@Gartral: Excellent… but I think ElectroTator better, but maybe just ’cause it’s lunch time.

      2. I tried some after reading this article. The ones I opened up here have 3 of 4 connectors. The 3 connector one was a 3 phase delta configuration. The 4 connector one was a 3 phase star configuration. They seem to have 9 poles per rotation or a very small number so they wouldn’t be any good for this due to the low resolution as you couldn’t really get an accurate speed reading.

        Yeah, so 9 poles ‘vs’ the opto that looked like about 30 poles or more. And on top of the the interface would be a little more complex as the signal is analog and reverses polarity with direction and has back EMF of opposite polarity when the speed is changes suddenly.

        I also made a driver board and tested then as motors. I tried 3 steps per cycle (x cycles per rotation) then 6 steps per cycle (3 micro steps) and then 256 micro steps.

        You need to inject the right amount of energy into the coils or the thing is trying to jump from one position to the next which it can’t do because momentum of disk or even spindle so this is a waste of energy that dissipates as heat from the driver.

        With things like floppy steppers you have four phases so you drive two at a time and you have 50% drive and 50% off so the magnetic flux dissipates. I don’t know what you should do with 3 phases … drive one and a half lol. Like half a hole.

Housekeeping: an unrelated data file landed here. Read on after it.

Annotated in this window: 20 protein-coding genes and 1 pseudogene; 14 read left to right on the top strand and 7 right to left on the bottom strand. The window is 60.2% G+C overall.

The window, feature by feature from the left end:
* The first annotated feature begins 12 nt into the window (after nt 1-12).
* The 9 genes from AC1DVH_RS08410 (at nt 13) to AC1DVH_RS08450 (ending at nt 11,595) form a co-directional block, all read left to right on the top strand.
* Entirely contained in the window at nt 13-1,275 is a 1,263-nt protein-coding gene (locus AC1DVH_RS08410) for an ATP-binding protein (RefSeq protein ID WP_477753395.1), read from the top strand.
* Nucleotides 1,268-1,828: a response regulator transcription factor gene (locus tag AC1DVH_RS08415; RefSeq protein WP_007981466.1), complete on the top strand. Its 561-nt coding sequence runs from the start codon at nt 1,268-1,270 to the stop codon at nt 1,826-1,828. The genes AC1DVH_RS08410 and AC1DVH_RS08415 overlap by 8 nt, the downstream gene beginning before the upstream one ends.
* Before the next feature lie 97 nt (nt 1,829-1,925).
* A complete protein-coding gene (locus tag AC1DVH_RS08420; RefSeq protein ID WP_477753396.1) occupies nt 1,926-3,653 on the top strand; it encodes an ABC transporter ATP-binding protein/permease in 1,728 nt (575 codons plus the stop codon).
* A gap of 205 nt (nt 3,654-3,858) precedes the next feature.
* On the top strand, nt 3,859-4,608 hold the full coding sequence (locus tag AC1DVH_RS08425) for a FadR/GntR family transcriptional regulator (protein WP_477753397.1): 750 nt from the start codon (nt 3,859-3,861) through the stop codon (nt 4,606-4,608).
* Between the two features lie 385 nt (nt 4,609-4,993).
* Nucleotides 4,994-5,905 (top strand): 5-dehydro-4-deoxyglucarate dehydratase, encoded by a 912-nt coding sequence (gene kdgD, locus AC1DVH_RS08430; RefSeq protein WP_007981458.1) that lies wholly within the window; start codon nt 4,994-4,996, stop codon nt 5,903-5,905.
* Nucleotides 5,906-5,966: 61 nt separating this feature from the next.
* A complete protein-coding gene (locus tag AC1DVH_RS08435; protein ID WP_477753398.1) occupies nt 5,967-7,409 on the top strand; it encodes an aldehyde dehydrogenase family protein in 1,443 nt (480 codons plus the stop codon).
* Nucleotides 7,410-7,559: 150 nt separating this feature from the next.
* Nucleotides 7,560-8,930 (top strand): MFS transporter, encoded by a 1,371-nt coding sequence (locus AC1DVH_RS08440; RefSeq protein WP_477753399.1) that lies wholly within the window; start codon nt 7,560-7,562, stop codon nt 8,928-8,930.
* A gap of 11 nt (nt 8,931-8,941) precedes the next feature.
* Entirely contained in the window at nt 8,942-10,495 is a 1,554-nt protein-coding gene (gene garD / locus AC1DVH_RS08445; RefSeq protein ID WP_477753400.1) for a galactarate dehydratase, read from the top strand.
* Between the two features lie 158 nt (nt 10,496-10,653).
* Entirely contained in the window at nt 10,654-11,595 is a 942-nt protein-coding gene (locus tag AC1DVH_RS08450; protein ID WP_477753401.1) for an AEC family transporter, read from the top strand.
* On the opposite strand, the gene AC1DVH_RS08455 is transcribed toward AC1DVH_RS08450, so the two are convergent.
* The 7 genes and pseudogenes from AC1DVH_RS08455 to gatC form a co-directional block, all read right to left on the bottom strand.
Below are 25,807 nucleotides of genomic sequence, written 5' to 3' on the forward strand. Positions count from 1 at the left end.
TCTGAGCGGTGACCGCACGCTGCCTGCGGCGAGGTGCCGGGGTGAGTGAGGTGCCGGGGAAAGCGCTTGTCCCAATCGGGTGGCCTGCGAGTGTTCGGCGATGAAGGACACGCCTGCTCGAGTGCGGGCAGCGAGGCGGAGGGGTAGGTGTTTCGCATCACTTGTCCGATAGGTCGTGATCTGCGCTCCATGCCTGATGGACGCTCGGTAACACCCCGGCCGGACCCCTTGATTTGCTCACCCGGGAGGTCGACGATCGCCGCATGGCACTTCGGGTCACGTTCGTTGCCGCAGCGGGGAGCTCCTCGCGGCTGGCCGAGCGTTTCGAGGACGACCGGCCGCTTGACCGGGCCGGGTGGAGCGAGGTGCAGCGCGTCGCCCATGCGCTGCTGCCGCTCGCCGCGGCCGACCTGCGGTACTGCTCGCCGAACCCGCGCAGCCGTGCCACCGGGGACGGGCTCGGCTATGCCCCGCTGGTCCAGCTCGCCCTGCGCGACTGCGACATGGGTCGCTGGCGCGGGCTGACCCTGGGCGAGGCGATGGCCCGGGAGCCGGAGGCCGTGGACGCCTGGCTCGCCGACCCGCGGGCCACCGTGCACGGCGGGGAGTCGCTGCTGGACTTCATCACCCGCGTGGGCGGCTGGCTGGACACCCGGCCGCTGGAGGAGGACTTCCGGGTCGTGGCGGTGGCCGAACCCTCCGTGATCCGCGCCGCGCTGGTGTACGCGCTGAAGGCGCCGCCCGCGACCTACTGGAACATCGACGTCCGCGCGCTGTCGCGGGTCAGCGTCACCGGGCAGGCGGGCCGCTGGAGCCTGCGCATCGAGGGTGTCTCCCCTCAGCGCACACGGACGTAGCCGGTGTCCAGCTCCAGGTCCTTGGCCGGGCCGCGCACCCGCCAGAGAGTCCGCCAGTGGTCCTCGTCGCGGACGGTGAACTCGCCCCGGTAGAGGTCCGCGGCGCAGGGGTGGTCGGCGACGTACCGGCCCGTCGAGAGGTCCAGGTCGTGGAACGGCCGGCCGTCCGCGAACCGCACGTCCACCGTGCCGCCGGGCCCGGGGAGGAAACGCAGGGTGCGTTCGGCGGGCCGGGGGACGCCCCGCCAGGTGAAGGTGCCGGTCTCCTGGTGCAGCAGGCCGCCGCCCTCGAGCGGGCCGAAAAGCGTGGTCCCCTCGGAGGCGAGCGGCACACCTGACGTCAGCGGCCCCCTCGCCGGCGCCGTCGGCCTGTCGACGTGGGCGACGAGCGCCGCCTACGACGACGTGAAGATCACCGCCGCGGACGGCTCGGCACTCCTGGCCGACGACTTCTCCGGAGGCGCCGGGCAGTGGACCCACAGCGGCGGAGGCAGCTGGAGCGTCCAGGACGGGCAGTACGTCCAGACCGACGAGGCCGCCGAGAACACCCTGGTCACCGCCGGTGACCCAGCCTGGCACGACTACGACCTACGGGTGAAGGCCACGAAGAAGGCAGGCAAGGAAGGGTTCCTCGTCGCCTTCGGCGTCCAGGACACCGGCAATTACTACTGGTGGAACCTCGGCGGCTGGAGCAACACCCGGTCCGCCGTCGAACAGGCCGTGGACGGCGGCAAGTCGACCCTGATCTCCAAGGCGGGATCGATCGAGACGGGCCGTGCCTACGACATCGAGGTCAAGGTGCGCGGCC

1. Wanted to point that out in the article — went with brevity.

      FWIW, my scroll wheel on my desk as I type this is a full stack of HDD platters, read from the motor windings. It’s my daily driver, and I’d seriously think about switching up to something cleaner like optos.

      I’ve never seriously debugged it (because it _does_ work) but I think that there’s a problem with inductance in the motor windings or maybe just bad debouncing. Anyway, I get reversals sometimes when stopping. I live with the glitches.

      1. Ah, fair enough. I’ll admit, I only skimmed the article.

        I’ve got a couple of HDD motors used as input devices, not come across reversals or significant glitching myself, but then I’m not daily drivering my stuff either. I can see how glitches on slowing down might well be extremely annoying. I have had (and continue to have) huge issues with optos, though. They really hate dust, hair, crud, etc.

    2. Except that its 3 phases instead of two and it’s bipolar in polarity and it’s amplitude varies with speed. And it has less than a tenth of the resolution of the opto one here.

      Still useful for other things though. A distance measuring wheel comes to mind.

  3. The motor AFAIK is a three phase delta. I wonder if it could be used instead of an optic quadrature. I will drive a motor to see the number of phases per rotation and the pulses (per phase) per rotation would obviously be the same.